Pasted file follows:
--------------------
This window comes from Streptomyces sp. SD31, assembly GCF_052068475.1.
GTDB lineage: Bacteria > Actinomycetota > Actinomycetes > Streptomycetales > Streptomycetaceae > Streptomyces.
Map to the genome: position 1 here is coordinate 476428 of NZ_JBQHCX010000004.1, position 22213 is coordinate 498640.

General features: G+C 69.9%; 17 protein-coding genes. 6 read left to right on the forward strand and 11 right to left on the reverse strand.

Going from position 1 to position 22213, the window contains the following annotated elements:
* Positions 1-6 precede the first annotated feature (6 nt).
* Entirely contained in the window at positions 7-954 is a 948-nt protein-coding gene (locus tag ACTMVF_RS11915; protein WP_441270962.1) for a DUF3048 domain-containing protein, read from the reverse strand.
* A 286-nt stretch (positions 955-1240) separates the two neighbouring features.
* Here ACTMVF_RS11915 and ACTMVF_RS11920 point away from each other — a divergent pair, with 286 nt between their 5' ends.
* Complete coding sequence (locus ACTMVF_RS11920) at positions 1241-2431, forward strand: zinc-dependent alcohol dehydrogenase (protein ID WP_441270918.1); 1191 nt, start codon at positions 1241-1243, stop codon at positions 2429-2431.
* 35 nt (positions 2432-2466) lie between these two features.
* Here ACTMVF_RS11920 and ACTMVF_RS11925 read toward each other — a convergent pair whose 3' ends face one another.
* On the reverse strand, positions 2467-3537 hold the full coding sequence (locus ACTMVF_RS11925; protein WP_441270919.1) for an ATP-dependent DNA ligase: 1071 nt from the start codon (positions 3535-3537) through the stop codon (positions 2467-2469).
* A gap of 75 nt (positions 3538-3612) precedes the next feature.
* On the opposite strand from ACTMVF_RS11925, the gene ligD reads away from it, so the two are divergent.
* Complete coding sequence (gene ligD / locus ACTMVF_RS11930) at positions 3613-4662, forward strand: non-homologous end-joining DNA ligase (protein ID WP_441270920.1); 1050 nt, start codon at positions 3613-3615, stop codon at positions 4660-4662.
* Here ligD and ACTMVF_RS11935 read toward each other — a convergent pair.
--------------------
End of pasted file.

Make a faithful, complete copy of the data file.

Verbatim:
This window comes from Streptomyces sp. SD31, assembly GCF_052068475.1.
GTDB lineage: Bacteria > Actinomycetota > Actinomycetes > Streptomycetales > Streptomycetaceae > Streptomyces.
Map to the genome: position 1 here is coordinate 476428 of NZ_JBQHCX010000004.1, position 22213 is coordinate 498640.

General features: G+C 69.9%; 17 protein-coding genes. 6 read left to right on the forward strand and 11 right to left on the reverse strand.

Going from position 1 to position 22213, the window contains the following annotated elements:
* Positions 1-6 precede the first annotated feature (6 nt).
* Entirely contained in the window at positions 7-954 is a 948-nt protein-coding gene (locus tag ACTMVF_RS11915; protein WP_441270962.1) for a DUF3048 domain-containing protein, read from the reverse strand.
* A 286-nt stretch (positions 955-1240) separates the two neighbouring features.
* Here ACTMVF_RS11915 and ACTMVF_RS11920 point away from each other — a divergent pair, with 286 nt between their 5' ends.
* Complete coding sequence (locus ACTMVF_RS11920) at positions 1241-2431, forward strand: zinc-dependent alcohol dehydrogenase (protein ID WP_441270918.1); 1191 nt, start codon at positions 1241-1243, stop codon at positions 2429-2431.
* 35 nt (positions 2432-2466) lie between these two features.
* Here ACTMVF_RS11920 and ACTMVF_RS11925 read toward each other — a convergent pair whose 3' ends face one another.
* On the reverse strand, positions 2467-3537 hold the full coding sequence (locus ACTMVF_RS11925; protein WP_441270919.1) for an ATP-dependent DNA ligase: 1071 nt from the start codon (positions 3535-3537) through the stop codon (positions 2467-2469).
* A gap of 75 nt (positions 3538-3612) precedes the next feature.
* On the opposite strand from ACTMVF_RS11925, the gene ligD reads away from it, so the two are divergent.
* Complete coding sequence (gene ligD / locus ACTMVF_RS11930) at positions 3613-4662, forward strand: non-homologous end-joining DNA ligase (protein ID WP_441270920.1); 1050 nt, start codon at positions 3613-3615, stop codon at positions 4660-4662.
* Here ligD and ACTMVF_RS11935 read toward each other — a convergent pair.